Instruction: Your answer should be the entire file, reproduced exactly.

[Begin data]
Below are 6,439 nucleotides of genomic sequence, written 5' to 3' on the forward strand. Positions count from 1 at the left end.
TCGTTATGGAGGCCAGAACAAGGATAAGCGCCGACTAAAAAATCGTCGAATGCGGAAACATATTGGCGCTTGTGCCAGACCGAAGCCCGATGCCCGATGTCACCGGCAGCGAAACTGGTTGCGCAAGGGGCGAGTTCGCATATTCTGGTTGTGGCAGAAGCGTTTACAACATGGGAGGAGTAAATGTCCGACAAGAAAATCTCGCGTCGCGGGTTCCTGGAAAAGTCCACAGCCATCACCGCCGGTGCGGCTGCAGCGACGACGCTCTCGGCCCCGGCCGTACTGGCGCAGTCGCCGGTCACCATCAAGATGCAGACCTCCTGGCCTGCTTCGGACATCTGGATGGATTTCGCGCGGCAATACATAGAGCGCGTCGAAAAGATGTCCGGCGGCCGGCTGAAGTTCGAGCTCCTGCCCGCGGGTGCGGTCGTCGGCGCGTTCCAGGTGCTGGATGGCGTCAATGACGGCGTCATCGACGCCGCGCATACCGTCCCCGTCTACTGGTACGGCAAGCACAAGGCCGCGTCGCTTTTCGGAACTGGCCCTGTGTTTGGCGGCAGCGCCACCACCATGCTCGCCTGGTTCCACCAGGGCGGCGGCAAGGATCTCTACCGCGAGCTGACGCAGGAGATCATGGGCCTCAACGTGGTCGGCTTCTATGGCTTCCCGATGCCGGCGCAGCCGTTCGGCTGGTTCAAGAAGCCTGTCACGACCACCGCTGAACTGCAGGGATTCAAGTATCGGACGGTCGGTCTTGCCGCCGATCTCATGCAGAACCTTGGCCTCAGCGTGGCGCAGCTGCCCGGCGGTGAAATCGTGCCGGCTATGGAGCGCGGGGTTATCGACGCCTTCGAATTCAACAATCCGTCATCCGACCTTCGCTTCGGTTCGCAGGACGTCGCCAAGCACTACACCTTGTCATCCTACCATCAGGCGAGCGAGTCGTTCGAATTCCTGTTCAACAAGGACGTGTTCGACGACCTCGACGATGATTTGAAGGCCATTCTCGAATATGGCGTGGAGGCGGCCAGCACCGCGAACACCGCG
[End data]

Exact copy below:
Below are 6,439 nucleotides of genomic sequence, written 5' to 3' on the forward strand. Positions count from 1 at the left end.
TCGTTATGGAGGCCAGAACAAGGATAAGCGCCGACTAAAAAATCGTCGAATGCGGAAACATATTGGCGCTTGTGCCAGACCGAAGCCCGATGCCCGATGTCACCGGCAGCGAAACTGGTTGCGCAAGGGGCGAGTTCGCATATTCTGGTTGTGGCAGAAGCGTTTACAACATGGGAGGAGTAAATGTCCGACAAGAAAATCTCGCGTCGCGGGTTCCTGGAAAAGTCCACAGCCATCACCGCCGGTGCGGCTGCAGCGACGACGCTCTCGGCCCCGGCCGTACTGGCGCAGTCGCCGGTCACCATCAAGATGCAGACCTCCTGGCCTGCTTCGGACATCTGGATGGATTTCGCGCGGCAATACATAGAGCGCGTCGAAAAGATGTCCGGCGGCCGGCTGAAGTTCGAGCTCCTGCCCGCGGGTGCGGTCGTCGGCGCGTTCCAGGTGCTGGATGGCGTCAATGACGGCGTCATCGACGCCGCGCATACCGTCCCCGTCTACTGGTACGGCAAGCACAAGGCCGCGTCGCTTTTCGGAACTGGCCCTGTGTTTGGCGGCAGCGCCACCACCATGCTCGCCTGGTTCCACCAGGGCGGCGGCAAGGATCTCTACCGCGAGCTGACGCAGGAGATCATGGGCCTCAACGTGGTCGGCTTCTATGGCTTCCCGATGCCGGCGCAGCCGTTCGGCTGGTTCAAGAAGCCTGTCACGACCACCGCTGAACTGCAGGGATTCAAGTATCGGACGGTCGGTCTTGCCGCCGATCTCATGCAGAACCTTGGCCTCAGCGTGGCGCAGCTGCCCGGCGGTGAAATCGTGCCGGCTATGGAGCGCGGGGTTATCGACGCCTTCGAATTCAACAATCCGTCATCCGACCTTCGCTTCGGTTCGCAGGACGTCGCCAAGCACTACACCTTGTCATCCTACCATCAGGCGAGCGAGTCGTTCGAATTCCTGTTCAACAAGGACGTGTTCGACGACCTCGACGATGATTTGAAGGCCATTCTCGAATATGGCGTGGAGGCGGCCAGCACCGCGAACACCGCG